Chicago's Daley Says Pension-Overhaul Law Will Bring Record Tax Increase
Chicago Mayor Richard M. Daley accused his fellow Democrat, Illinois Governor Pat Quinn, of imposing “the largest property-tax increase in the history” of the city by signing a pension-overhaul bill into law.
Quinn’s action places “a tremendous burden on Chicago taxpayers” to bolster the pension funds of public-safety employees, Daley said yesterday in a statement.
“The governor took away the opportunity to fix the legislation before he signed it,” Daley said. “The direct result of the governor’s actions will be a massive property-tax hike for Chicago residents of at least $550 million, or about a 60 percent increase in our current property-tax levy.”
Under the law Quinn signed yesterday, the city’s combined annual contribution for police and firefighter pensions will rise from a projected $309 million in 2015 to about $856 million over the next 25 years, according to the city. The law, which applies to all public-safety workers in Illinois, is meant to protect their retirement benefits by requiring municipalities to boost funding of the plans that cover them, Quinn said.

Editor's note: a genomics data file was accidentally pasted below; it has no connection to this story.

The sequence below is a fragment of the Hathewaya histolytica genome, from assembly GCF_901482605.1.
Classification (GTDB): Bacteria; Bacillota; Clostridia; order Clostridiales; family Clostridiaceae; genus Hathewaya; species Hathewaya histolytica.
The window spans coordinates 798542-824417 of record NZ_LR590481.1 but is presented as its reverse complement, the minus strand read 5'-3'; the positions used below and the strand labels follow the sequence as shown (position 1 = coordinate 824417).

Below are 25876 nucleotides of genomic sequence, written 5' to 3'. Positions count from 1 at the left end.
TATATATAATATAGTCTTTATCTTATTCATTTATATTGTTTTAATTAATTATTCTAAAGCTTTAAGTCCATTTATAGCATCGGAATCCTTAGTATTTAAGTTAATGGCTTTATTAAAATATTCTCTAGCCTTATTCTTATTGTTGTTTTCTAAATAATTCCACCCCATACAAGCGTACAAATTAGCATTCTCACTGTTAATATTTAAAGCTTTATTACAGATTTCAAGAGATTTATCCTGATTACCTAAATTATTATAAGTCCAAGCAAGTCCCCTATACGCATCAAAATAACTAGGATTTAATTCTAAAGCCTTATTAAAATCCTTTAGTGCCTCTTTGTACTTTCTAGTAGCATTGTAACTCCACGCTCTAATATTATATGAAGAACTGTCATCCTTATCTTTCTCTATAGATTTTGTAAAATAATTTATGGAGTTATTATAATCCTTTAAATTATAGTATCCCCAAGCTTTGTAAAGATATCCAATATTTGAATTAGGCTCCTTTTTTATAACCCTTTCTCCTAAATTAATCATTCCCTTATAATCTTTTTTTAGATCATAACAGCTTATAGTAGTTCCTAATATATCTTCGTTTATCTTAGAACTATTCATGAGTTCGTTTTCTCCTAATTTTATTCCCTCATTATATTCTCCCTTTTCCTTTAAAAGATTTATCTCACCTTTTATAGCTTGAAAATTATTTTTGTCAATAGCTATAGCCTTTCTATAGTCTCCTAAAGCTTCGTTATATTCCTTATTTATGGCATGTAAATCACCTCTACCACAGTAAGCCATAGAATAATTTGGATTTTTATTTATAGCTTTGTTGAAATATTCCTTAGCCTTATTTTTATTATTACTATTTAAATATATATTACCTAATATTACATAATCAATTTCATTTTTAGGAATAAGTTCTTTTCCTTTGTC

The legislation requires Chicago to fund its public-safety pensions at 90 percent of projected obligations within 25 years. That is “a higher ratio and shorter timeframe than every other municipality in the state and the state’s own employee pension system,” according to the statement from Daley’s office.
The mayor of the third most-populous U.S. city said he’ll push for changes, including increased payments by employees. He said worker contributions haven’t risen in more than 34 years.
Any changes to the law would have to pass in the General Assembly’s new legislative session, which begins Jan. 12, said Ashley Cross, a spokeswoman for Quinn, and John Patterson, a spokesman for Senate President John Cullerton.
“If there is new legislation proposed, we’ll take a look at it,” Cross said in an interview yesterday.
The law sets a maximum pension payment to a worker at 75 percent of the individual’s average salary, and caps annual cost-of-living raises at 3 percent or half of the “urban consumer price index,” whichever is less.
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